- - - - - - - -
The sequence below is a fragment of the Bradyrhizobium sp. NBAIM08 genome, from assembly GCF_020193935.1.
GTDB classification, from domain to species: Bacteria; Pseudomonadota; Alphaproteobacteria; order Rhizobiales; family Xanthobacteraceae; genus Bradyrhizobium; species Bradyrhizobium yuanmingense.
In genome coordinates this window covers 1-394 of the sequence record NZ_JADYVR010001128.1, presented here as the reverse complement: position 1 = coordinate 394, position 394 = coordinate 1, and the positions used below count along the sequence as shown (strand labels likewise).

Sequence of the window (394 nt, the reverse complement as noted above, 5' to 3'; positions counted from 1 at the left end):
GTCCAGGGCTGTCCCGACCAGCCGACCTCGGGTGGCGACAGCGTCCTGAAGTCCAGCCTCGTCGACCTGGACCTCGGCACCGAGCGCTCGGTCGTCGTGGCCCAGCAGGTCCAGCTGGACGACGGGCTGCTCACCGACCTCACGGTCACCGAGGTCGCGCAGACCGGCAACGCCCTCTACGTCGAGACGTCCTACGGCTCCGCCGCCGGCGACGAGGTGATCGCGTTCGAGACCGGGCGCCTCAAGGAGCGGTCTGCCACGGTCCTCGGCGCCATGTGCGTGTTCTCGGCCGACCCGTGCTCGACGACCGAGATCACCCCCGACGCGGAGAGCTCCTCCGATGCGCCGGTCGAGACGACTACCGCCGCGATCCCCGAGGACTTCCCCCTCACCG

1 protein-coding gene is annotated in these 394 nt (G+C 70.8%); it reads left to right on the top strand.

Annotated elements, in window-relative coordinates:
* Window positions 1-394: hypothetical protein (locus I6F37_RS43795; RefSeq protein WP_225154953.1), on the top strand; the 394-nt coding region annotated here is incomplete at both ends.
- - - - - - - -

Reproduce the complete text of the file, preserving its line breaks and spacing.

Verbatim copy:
The sequence below is a fragment of the Bradyrhizobium sp. NBAIM08 genome, from assembly GCF_020193935.1.
GTDB classification, from domain to species: Bacteria; Pseudomonadota; Alphaproteobacteria; order Rhizobiales; family Xanthobacteraceae; genus Bradyrhizobium; species Bradyrhizobium yuanmingense.
In genome coordinates this window covers 1-394 of the sequence record NZ_JADYVR010001128.1, presented here as the reverse complement: position 1 = coordinate 394, position 394 = coordinate 1, and the positions used below count along the sequence as shown (strand labels likewise).

Sequence of the window (394 nt, the reverse complement as noted above, 5' to 3'; positions counted from 1 at the left end):
GTCCAGGGCTGTCCCGACCAGCCGACCTCGGGTGGCGACAGCGTCCTGAAGTCCAGCCTCGTCGACCTGGACCTCGGCACCGAGCGCTCGGTCGTCGTGGCCCAGCAGGTCCAGCTGGACGACGGGCTGCTCACCGACCTCACGGTCACCGAGGTCGCGCAGACCGGCAACGCCCTCTACGTCGAGACGTCCTACGGCTCCGCCGCCGGCGACGAGGTGATCGCGTTCGAGACCGGGCGCCTCAAGGAGCGGTCTGCCACGGTCCTCGGCGCCATGTGCGTGTTCTCGGCCGACCCGTGCTCGACGACCGAGATCACCCCCGACGCGGAGAGCTCCTCCGATGCGCCGGTCGAGACGACTACCGCCGCGATCCCCGAGGACTTCCCCCTCACCG

1 protein-coding gene is annotated in these 394 nt (G+C 70.8%); it reads left to right on the top strand.

Annotated elements, in window-relative coordinates:
* Window positions 1-394: hypothetical protein (locus I6F37_RS43795; RefSeq protein WP_225154953.1), on the top strand; the 394-nt coding region annotated here is incomplete at both ends.